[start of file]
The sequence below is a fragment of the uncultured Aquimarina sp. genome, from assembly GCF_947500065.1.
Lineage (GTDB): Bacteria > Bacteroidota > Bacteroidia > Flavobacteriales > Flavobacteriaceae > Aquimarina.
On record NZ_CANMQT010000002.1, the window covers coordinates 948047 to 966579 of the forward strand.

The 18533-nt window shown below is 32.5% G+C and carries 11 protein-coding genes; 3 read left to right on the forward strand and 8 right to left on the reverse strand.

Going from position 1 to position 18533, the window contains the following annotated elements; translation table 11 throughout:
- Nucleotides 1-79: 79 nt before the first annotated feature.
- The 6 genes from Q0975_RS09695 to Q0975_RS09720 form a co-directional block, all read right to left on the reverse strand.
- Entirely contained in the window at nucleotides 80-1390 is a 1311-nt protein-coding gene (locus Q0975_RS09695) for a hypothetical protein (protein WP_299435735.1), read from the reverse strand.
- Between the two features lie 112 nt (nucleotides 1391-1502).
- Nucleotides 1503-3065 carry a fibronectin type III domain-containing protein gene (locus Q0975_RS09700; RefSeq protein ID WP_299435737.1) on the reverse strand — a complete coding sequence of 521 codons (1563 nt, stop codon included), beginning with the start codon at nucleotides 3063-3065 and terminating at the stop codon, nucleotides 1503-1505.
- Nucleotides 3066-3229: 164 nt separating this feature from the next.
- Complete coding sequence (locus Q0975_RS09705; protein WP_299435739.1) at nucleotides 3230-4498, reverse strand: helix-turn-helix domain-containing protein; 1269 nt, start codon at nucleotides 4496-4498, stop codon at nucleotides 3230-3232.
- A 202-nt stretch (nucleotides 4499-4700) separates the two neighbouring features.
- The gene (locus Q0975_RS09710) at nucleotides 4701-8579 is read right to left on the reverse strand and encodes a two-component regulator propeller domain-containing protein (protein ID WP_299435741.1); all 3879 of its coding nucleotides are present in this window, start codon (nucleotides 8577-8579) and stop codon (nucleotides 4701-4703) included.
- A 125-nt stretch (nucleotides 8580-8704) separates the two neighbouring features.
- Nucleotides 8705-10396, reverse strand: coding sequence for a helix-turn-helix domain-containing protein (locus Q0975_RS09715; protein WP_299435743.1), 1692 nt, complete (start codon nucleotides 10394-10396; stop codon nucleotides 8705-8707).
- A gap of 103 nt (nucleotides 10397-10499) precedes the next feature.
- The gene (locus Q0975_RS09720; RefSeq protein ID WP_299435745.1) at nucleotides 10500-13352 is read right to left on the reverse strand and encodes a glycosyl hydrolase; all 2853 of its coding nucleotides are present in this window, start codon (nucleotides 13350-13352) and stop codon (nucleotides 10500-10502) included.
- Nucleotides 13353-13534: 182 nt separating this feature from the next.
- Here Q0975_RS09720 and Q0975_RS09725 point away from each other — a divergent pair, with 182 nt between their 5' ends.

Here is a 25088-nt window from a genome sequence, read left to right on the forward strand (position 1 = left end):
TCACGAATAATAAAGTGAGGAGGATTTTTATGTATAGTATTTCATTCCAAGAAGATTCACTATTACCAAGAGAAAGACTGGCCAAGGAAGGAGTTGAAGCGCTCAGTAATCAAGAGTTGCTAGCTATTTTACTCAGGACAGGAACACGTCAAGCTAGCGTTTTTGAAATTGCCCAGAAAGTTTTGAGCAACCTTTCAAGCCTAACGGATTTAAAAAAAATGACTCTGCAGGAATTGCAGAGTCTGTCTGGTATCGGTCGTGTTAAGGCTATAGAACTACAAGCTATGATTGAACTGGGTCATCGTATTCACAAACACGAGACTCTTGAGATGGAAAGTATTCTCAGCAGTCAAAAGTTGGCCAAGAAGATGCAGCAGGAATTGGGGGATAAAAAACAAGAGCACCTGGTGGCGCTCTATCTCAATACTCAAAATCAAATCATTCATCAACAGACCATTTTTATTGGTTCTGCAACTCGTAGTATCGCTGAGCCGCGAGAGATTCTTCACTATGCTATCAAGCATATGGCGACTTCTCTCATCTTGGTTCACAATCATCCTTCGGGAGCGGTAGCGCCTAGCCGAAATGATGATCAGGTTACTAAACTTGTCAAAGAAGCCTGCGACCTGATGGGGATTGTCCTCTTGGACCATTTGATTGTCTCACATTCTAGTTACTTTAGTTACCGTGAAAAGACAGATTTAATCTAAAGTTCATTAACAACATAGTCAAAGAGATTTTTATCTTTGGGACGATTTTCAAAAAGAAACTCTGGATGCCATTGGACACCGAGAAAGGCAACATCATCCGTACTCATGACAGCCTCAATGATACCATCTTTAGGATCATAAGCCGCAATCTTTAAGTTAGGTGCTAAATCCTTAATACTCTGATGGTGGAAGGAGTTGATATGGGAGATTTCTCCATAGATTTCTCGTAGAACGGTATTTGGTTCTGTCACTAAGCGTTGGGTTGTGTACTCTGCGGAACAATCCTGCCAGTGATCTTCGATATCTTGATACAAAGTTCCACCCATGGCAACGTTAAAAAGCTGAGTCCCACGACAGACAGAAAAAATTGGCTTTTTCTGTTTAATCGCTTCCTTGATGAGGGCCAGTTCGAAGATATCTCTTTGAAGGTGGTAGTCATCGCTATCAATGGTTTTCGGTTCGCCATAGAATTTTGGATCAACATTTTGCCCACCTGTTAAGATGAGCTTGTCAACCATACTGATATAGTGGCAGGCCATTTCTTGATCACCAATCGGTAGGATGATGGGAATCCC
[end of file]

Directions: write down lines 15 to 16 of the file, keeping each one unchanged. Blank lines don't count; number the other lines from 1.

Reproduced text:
- A 125-nt stretch (nucleotides 8580-8704) separates the two neighbouring features.
- Nucleotides 8705-10396, reverse strand: coding sequence for a helix-turn-helix domain-containing protein (locus Q0975_RS09715; protein WP_299435743.1), 1692 nt, complete (start codon nucleotides 10394-10396; stop codon nucleotides 8705-8707).